As a citizen of the United States, I have gotten a vicarious thrill in recent years by the success of the U.S. in both the Winter and Summer Olympic Games. However, as an objective observer, it seems unfair to base Olympic teams strictly by nationality, since some countries are so much larger than others. A solution might be to have a maximum base population for any team, and then break the larger countries up into regional teams. For example, the United States might have four teams from the Northeast, South, Midwest, and West. What could be even more interesting (although probably political dynamite) is cross-national groupings based on local culture or ethic divisions, such as Cascadia in Northwestern US and British Columbia, or Kurdistan in Turkey and Iraq.
I finally figured out why the sequels to The Matrix were so disappointing. It is because, in those movies, the Wachowski brothers tried to continue the series by exploring the metaphysical and epistemological implications of The Matrix, with subplots of boring old war and impossible moral dilemmas. Instead, they should have focused on the moral implications of The Matrix itself.
In particular, they should have expanded on the conflict within Cypher that lead him to betray Morpheus in the first film, the fact that he would prefer to be back in The Matrix than outside it. This could have been done by having Neo reveal to the population of The Matrix the truth (which the end of the first film implied that he would do), and have that as the basis for a conflict among those inhabitants. There would have been those who wanted to fight the machines, leave The Matrix, and try to rebuild the world from its poisoned state, certainly a daunting task, and those who wanted to remain slaves to the Machines, but leave a normal and happy (if virtual) life.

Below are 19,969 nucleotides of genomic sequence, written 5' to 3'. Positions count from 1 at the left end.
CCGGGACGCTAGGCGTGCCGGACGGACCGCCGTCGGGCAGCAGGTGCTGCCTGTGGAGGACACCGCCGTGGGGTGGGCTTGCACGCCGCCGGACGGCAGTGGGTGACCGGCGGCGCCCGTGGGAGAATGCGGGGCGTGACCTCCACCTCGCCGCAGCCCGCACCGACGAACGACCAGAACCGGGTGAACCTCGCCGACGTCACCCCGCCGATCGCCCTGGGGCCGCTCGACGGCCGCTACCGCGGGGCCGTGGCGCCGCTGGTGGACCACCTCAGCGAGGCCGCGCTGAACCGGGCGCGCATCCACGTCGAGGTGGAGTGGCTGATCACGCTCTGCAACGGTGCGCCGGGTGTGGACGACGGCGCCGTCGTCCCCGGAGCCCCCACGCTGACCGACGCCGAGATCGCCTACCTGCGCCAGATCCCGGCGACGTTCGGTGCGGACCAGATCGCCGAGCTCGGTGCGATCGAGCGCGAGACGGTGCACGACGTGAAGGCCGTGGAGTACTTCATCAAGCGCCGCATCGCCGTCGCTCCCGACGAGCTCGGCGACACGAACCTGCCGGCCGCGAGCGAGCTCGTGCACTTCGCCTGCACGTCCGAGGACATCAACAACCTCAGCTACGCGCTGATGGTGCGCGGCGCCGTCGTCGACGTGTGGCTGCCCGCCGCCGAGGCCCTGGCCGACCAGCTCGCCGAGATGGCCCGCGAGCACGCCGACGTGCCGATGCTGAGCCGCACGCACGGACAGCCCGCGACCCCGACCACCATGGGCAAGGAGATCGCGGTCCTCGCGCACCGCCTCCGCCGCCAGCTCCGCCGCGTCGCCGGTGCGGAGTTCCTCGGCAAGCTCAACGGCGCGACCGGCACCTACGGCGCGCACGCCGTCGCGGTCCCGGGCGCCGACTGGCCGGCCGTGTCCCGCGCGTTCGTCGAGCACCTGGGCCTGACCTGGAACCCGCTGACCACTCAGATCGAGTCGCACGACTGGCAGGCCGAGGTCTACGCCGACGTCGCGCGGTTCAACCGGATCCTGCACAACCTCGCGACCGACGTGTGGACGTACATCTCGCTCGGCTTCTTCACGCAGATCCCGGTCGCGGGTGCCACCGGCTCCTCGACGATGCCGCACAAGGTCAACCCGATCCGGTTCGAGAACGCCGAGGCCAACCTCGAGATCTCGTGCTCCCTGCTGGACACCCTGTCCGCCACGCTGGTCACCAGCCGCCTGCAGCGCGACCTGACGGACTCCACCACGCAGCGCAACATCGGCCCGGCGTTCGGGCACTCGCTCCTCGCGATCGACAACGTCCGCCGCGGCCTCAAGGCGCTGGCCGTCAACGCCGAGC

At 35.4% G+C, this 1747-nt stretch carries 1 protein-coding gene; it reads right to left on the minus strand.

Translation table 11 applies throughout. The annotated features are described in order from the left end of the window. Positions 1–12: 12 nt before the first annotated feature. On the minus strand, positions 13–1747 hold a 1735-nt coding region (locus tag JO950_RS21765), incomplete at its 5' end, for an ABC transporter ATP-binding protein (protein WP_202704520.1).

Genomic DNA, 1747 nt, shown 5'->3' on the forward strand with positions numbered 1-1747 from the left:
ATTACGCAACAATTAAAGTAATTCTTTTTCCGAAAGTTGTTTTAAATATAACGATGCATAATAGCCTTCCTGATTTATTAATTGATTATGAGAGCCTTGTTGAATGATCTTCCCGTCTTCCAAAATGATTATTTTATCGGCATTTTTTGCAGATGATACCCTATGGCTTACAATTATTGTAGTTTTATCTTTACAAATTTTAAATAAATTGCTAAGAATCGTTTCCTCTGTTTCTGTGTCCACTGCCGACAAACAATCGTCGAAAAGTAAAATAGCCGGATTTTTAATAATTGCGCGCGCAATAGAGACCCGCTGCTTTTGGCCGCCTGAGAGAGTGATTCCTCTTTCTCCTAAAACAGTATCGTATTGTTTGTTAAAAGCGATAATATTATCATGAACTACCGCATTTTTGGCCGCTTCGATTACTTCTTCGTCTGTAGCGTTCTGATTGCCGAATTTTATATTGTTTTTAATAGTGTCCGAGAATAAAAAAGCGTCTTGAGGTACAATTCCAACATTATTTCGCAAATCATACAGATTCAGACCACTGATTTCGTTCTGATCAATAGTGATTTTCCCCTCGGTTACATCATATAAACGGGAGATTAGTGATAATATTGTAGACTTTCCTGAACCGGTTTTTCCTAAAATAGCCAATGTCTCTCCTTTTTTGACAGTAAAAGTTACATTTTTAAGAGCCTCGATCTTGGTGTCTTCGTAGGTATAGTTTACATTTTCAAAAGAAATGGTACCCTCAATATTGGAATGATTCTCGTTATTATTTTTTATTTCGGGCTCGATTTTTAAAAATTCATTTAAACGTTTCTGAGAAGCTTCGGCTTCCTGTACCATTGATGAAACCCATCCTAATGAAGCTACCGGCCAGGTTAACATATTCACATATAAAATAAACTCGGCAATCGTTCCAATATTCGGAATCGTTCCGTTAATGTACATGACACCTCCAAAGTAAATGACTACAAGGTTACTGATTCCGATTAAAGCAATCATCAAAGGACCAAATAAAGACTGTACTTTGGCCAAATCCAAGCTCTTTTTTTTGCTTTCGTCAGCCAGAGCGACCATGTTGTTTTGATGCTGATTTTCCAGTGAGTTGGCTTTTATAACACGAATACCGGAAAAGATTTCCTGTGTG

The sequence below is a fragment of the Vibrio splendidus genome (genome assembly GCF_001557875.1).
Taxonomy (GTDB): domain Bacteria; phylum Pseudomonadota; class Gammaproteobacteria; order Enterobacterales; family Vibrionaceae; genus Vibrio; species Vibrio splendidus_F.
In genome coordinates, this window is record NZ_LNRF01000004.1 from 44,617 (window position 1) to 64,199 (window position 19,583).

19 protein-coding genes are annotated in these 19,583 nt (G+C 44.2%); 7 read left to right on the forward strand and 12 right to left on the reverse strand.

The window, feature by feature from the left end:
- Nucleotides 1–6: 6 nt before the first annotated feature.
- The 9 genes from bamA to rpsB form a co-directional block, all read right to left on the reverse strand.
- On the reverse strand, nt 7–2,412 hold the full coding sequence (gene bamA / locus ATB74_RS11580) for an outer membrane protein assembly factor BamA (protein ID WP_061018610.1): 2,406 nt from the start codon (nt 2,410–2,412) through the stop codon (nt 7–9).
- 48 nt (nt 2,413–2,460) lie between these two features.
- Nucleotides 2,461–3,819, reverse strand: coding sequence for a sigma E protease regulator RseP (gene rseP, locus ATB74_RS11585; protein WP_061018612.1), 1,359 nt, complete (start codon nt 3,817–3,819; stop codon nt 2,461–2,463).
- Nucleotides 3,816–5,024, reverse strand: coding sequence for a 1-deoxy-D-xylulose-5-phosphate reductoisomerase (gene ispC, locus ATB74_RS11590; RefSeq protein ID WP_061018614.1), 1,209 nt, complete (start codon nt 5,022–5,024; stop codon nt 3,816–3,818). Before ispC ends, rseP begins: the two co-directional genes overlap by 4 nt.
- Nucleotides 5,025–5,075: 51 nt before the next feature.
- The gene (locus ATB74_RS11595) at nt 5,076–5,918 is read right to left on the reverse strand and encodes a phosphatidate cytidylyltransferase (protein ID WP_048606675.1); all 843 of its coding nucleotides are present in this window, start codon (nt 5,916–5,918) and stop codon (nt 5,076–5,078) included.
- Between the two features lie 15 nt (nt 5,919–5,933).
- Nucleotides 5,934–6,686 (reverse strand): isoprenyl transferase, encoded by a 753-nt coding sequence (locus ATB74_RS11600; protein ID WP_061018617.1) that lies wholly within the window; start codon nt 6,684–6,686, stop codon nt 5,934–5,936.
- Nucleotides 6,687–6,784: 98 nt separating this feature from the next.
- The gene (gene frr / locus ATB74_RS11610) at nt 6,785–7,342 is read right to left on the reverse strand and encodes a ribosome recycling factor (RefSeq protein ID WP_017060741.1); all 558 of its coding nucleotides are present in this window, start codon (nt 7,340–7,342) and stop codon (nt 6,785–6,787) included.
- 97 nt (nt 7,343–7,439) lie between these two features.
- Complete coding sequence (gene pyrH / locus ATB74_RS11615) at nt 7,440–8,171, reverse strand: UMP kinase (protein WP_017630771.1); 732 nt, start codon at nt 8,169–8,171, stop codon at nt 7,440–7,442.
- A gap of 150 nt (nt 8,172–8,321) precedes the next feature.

A Google bus was blocked yesterday in a protest that highlights the ever growing difference between the richest and poorest in the United States. Contrary to popular belief, this is not so much a result of government policies designed to help the rich as it is the result of powerful forces changing the world, in particular globalization and the exponential growth of information technologies. We need to find a way to counter this ever-growing divide while at the same time leaving markets and business free to continue their rapid growth and innovation. I proposed one possibility in my essay on the U.S. Federal Budget, Taxes, & Jobs.
It is almost a truism that movie sequels are never as good as the original. In my opinion, two of the most notable examples of this were The Matrix and Pirates of the Caribbean. Are there examples where the sequel was better than the original? I think Night at the Museum qualifies. Star Wars might be another.
I’ve read quite a few fantastic or incomprehensible passages in my years of reading philosophy, but here is one of the best:
“[N]eutral monism might be consistently combined with some version of panprotopsychism … according to which the proto-mental aspects of micro-constituents can give rise under suitable conditions of combination to full blown consciousness.”
In other words, there might be a kind of magical dust which when combined with the grey matter in your brain makes you conscious. This was taken from the Standard Encyclopedia of Philosophy article on Consciousness, Section 8.1 (Dualist Theories): http://plato.stanford.edu/entries/consciousness/#8.1.